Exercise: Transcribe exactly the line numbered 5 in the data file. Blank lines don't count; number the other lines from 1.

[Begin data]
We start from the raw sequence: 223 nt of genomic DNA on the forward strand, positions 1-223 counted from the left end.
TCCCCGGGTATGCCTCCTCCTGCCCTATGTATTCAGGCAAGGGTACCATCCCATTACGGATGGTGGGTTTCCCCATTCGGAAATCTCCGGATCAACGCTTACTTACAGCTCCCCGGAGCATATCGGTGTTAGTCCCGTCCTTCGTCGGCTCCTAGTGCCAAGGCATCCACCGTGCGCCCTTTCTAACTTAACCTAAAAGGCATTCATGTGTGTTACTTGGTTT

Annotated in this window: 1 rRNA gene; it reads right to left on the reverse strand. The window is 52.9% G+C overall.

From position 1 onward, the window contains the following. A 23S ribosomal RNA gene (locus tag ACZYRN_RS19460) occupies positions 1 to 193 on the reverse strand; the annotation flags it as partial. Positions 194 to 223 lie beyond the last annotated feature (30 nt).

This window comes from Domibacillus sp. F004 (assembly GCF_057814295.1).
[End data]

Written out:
This window comes from Domibacillus sp. F004 (assembly GCF_057814295.1).